qmail to Postfix - tuesday 2010-11-09 0612 last modified 2010-11-09 0612
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One of the unavoidable changes in environment post-crash was to shift away from the unmaintainable qmail over to a more modern mail transport agent, namely Postfix. While qmail was an attractive choice when it and Sendmail were the only real options, particularly after all the horror stories surrounding Sendmail security and its legendarily obtuse configuration syntax, qmail's licensing issues kept it at the same published revision for years, despite the evolution of internet mail into a much different beast from that of the early, naïve days. The gymnastics required to make qmail work involved hairy and incompatible source-level patches, late nights digging through other people's uncommented C code to figure out what might fit where; for modern software, a verified update procured with one line should be enough most days. Here's a phrase that should inspire terror in any admin: qmail + LDAP. And still, qmail lacked a way to turn off its bounce messages, which earned our mail server a black mark in some minor monitoring lists. It took a lot just to get to that point, but by the end, institutions like MIT were flatly rejecting mail from our machine.

Moving to Postfix was something I resisted due to the perceived amount of work it would take, but when I was forced to do it, I found it took comparatively no time to accomplish. About a half a day's worth of reading and a few hours experimenting, and the only thing I might complain about in a multiuser environment is the difficulty for a normal user in minting a new address (qmail's dot-file facility made that simple). But Postfix supports + extensions, so that's not necessarily a barrier. I needed to add Amavis. I needed to translate a few qmail addresses into the Postfix regular expression format. I needed to add a few SSL services and configure for security. That was about it. The rest was all already in the box. LDAP? Built in (not like I want that back again). I might complain about some of the documentation, but it's not the worst I've seen. I could help rectify some of the situation if I wanted to write a real qmail to Postfix migration guide. Ask if you need, we'll see if there's an audience.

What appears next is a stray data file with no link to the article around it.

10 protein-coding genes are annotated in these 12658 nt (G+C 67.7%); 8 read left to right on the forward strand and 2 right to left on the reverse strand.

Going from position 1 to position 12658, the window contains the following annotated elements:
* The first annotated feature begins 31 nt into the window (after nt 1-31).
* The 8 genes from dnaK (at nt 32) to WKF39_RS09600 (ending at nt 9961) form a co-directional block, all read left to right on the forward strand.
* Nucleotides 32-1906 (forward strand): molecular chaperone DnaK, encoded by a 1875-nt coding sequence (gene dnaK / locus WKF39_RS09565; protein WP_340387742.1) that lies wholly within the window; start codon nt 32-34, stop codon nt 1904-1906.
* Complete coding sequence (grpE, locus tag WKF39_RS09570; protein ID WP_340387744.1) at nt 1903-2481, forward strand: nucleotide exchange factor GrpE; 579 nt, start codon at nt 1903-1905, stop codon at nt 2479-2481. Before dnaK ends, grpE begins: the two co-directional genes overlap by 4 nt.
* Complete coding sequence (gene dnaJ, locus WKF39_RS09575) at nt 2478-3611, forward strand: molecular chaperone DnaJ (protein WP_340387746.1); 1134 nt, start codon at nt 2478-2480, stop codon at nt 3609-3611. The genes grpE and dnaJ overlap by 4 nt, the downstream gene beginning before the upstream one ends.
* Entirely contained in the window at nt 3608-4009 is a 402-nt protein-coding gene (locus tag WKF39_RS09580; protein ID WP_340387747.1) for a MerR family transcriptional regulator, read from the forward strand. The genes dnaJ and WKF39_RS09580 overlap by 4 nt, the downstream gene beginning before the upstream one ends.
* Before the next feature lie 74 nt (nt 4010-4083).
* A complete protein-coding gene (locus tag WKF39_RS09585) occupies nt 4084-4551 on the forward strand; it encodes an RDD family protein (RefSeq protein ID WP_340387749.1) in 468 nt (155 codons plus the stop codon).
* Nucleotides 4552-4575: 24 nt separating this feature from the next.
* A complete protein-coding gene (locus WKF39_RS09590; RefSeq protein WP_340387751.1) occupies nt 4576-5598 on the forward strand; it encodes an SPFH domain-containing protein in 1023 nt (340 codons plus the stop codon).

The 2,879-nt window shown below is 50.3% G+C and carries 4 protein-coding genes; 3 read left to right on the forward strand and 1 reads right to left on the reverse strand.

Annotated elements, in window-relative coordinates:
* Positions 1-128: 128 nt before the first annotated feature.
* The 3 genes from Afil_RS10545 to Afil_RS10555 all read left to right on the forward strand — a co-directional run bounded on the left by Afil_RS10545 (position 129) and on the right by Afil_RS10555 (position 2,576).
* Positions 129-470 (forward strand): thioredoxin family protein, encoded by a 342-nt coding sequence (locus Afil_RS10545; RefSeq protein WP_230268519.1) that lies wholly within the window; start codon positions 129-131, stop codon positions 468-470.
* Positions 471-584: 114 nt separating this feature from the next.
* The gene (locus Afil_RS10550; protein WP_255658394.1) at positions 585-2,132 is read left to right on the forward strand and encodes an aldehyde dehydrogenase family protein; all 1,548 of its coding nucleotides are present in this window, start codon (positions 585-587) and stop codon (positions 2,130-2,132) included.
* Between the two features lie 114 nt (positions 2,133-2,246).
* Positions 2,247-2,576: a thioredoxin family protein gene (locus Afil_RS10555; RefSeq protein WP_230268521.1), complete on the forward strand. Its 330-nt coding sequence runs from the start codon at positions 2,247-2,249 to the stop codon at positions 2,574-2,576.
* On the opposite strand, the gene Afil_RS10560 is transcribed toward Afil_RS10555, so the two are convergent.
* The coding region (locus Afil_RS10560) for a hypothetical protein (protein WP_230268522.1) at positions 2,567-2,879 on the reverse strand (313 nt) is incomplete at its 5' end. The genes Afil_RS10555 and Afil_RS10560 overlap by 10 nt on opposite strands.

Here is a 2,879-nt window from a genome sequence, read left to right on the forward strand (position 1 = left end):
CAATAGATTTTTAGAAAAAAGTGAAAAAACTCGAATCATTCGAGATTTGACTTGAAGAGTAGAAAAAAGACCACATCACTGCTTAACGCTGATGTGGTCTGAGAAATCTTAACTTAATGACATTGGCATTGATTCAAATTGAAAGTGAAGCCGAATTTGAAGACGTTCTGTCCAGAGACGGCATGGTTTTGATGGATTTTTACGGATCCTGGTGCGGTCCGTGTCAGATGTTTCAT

My spam level has dropped considerably since Postfix has rules for rejecting clearly illegitimate mail, and it won't even accept mail to non-existent addresses (its own security vulnerability in some ways, but I'll live with it). While qmail is supposedly public domain code, has been for a few years, whatever that means, it's too little and too late. Nobody's adopted it and brought it into the next net century, and as far as I can tell, it will remain at version 1.03 in perpetuity. Which makes this the last thing I'll have to say about qmail: you used to do all right, but the world outgrew you. Good riddance.


postfix features

I've used postfix almost exclusively for all my years of working on servers - it is so much easier to figure out what is going on and how to reconfigure it than other mail servers.

As far as the illegitimate emails being a security hazard, that should be easy enough to turn off if you wanted to. My solution to that "security" problem is to set some settings:


# only 1 error allowed when under stress, 8 errors when not (10 is default)




# 10 second timeout when under stress, 300 (default) when not.

smtpd_timeout = ${stress?10}${stress:300}

I don't know if I've tested it, but I believe that it counts as an error with a bad rcpt line, so at least forces them to reconnect on error. And then you can limit connections elsewhere.

(PS. <br/> would be nice to add to the safe html tag list, or someway to make the list of postfix commands above show up nicely without doing paragraph tags everywhere. The plain text format lost all of the carriage returns...

postgrey is also really handy for eliminating spam, if you haven't used that before.

Jon Daley on November 25, 2010 05:43 PM

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